As members of the mapping team flipped the eyelids of each individual to check for signs of trachoma, personal stories poured out. There were splintered families, separated across borders and between refugee settlements. There were men who lost wives, and sisters who stepped up as the head of household in their parents’ absence. There were stories of land once owned and jobs once worked – all now lost.
The mapping team displayed incredible commitment, energy, and diligence as they worked in such a challenging environment. While there were many homes to survey, there was always time for team members to listen to families’ concerns and needs, many outside their scope. They gently coaxed shy children over for eye exams and warmly reassured nervous on- looking siblings. One eye specialist, Dr John Binta Kahwa, even brought an extra pair of reading glasses and performed vision tests on refugees with visual impairments. A man’s face flashed with joy when he could once again read the small print of his Bible, and he eagerly collected information on how to get a pair of his own.
Dr John Binta Kahwa started doing outreach eye services in rural areas of Uganda in the early 1990s. “Many patients were coming to us with severe complications from trachoma… The numbers were huge and staff was limited. Hence, we saw the need to train more and more health workers to prevent these patients from becoming blind,” he recalls. “I found it a great honor and privilege when I started working with trachoma teams.”
During my time spent with Dr. John Binta Kahwa and other trachoma mapping team members, I learned of their own sacrifices. Many had traveled far distances from their own homes and families. Some held other occupations outside their work for the Ministry. They spoke of challenges they faced reaching isolated communities and overcoming language barriers; but all were motivated by their work to improve the health and quality of life of Ugandans and refugees, alike.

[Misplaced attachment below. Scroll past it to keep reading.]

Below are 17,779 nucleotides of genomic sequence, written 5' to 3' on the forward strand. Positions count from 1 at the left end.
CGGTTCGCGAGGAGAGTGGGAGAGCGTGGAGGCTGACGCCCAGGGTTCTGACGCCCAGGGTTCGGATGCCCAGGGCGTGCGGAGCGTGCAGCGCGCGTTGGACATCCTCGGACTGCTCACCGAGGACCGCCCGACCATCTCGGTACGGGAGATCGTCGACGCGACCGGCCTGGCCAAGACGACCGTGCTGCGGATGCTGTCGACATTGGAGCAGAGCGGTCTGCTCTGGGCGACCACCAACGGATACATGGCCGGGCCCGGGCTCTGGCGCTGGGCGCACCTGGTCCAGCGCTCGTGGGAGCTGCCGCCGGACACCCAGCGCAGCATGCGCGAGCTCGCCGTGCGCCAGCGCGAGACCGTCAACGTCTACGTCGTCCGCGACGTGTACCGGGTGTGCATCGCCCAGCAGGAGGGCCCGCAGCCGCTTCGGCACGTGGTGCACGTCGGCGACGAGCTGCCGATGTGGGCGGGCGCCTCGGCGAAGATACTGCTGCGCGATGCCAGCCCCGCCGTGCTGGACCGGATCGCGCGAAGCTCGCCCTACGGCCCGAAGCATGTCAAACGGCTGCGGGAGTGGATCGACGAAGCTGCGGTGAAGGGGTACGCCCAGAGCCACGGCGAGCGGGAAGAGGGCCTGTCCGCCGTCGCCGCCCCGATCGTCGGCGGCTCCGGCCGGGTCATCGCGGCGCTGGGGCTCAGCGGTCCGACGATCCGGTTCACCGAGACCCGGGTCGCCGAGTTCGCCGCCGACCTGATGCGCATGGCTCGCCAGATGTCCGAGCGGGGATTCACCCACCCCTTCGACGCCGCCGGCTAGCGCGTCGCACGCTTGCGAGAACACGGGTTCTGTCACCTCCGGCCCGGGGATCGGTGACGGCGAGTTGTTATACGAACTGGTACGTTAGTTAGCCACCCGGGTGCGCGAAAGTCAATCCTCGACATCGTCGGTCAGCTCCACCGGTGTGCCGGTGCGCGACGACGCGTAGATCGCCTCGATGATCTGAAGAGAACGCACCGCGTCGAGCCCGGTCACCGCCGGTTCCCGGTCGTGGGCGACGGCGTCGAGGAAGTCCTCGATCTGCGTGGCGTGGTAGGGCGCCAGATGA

Since NTDs can hinder the potential of individuals and communities, Dr John Binta Kahwa says progress against NTDs will support the country’s development more generally. “Uganda is striving to achieve middle income status by the year 2020. This will be very difficult to achieve if there is no serious fight against NTDS.”
Globally, USAID-supported efforts for trachoma elimination have resulted in 102.4 million people no longer requiring treatment; progress which could not have been made without the extensive collaboration between USAID and country governments, like Uganda. The commitment and work of the trachoma mapping teams will not only help ensure that after making their long, treacherous journeys, these men and women, husbands and wives, and brothers and sisters aren’t disabled by something as preventable as blindness from trachoma, it will also contribute to the success of a worldwide initiative to eliminate trachoma that stretches far beyond the refugee settlements and Ugandan borders.
Bio: Carly Smith is the Neglected Tropical Diseases (NTD) Program Assistant in the U.S Agency for International Development’s (USAID) Bureau for Global Health, Office of Infectious Disease. She supports USAID’s NTD Program, which aims to control and eliminate seven priority NTDs. Carly grew up in Chapel Hill, North Carolina, is an avid UNC basketball fan, and currently lives in Washington DC, USA.